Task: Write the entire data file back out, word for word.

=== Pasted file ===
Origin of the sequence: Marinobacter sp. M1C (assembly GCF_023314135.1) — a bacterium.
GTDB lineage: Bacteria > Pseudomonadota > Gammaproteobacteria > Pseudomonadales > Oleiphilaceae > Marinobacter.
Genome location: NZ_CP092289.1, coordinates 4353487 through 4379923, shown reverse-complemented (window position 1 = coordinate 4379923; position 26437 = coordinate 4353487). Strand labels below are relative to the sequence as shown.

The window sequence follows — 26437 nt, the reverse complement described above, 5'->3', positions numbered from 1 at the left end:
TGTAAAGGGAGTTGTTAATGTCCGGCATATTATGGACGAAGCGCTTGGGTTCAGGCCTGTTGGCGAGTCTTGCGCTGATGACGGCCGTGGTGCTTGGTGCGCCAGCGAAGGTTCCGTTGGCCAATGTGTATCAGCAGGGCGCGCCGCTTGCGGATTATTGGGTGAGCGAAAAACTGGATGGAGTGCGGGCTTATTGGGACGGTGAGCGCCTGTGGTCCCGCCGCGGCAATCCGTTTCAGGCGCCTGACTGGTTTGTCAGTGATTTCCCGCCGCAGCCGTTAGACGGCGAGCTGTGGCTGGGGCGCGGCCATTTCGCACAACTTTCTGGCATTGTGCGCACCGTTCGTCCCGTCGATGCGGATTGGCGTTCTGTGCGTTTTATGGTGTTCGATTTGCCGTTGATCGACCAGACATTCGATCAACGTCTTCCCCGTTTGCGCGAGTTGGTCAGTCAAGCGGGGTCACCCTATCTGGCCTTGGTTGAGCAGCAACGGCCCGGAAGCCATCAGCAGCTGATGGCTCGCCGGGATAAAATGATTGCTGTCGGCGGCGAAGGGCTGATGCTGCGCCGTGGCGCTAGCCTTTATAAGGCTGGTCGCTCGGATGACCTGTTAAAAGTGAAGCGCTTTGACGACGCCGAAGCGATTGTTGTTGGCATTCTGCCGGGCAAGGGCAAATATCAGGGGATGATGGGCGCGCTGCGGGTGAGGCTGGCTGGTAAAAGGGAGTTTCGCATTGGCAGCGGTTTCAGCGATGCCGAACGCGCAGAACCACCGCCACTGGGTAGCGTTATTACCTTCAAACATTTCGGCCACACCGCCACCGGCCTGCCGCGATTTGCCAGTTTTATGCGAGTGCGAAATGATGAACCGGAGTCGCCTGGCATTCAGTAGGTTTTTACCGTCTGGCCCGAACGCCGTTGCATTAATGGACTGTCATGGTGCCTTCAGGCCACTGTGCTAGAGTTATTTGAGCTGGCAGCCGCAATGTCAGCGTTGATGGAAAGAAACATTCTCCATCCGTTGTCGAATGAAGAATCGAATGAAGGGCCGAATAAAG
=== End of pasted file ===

Origin of the sequence: Marinobacter sp. M1C (assembly GCF_023314135.1) — a bacterium.
GTDB lineage: Bacteria > Pseudomonadota > Gammaproteobacteria > Pseudomonadales > Oleiphilaceae > Marinobacter.
Genome location: NZ_CP092289.1, coordinates 4353487 through 4379923, shown reverse-complemented (window position 1 = coordinate 4379923; position 26437 = coordinate 4353487). Strand labels below are relative to the sequence as shown.

The window sequence follows — 26437 nt, the reverse complement described above, 5'->3', positions numbered from 1 at the left end:
TGTAAAGGGAGTTGTTAATGTCCGGCATATTATGGACGAAGCGCTTGGGTTCAGGCCTGTTGGCGAGTCTTGCGCTGATGACGGCCGTGGTGCTTGGTGCGCCAGCGAAGGTTCCGTTGGCCAATGTGTATCAGCAGGGCGCGCCGCTTGCGGATTATTGGGTGAGCGAAAAACTGGATGGAGTGCGGGCTTATTGGGACGGTGAGCGCCTGTGGTCCCGCCGCGGCAATCCGTTTCAGGCGCCTGACTGGTTTGTCAGTGATTTCCCGCCGCAGCCGTTAGACGGCGAGCTGTGGCTGGGGCGCGGCCATTTCGCACAACTTTCTGGCATTGTGCGCACCGTTCGTCCCGTCGATGCGGATTGGCGTTCTGTGCGTTTTATGGTGTTCGATTTGCCGTTGATCGACCAGACATTCGATCAACGTCTTCCCCGTTTGCGCGAGTTGGTCAGTCAAGCGGGGTCACCCTATCTGGCCTTGGTTGAGCAGCAACGGCCCGGAAGCCATCAGCAGCTGATGGCTCGCCGGGATAAAATGATTGCTGTCGGCGGCGAAGGGCTGATGCTGCGCCGTGGCGCTAGCCTTTATAAGGCTGGTCGCTCGGATGACCTGTTAAAAGTGAAGCGCTTTGACGACGCCGAAGCGATTGTTGTTGGCATTCTGCCGGGCAAGGGCAAATATCAGGGGATGATGGGCGCGCTGCGGGTGAGGCTGGCTGGTAAAAGGGAGTTTCGCATTGGCAGCGGTTTCAGCGATGCCGAACGCGCAGAACCACCGCCACTGGGTAGCGTTATTACCTTCAAACATTTCGGCCACACCGCCACCGGCCTGCCGCGATTTGCCAGTTTTATGCGAGTGCGAAATGATGAACCGGAGTCGCCTGGCATTCAGTAGGTTTTTACCGTCTGGCCCGAACGCCGTTGCATTAATGGACTGTCATGGTGCCTTCAGGCCACTGTGCTAGAGTTATTTGAGCTGGCAGCCGCAATGTCAGCGTTGATGGAAAGAAACATTCTCCATCCGTTGTCGAATGAAGAATCGAATGAAGGGCCGAATAAAG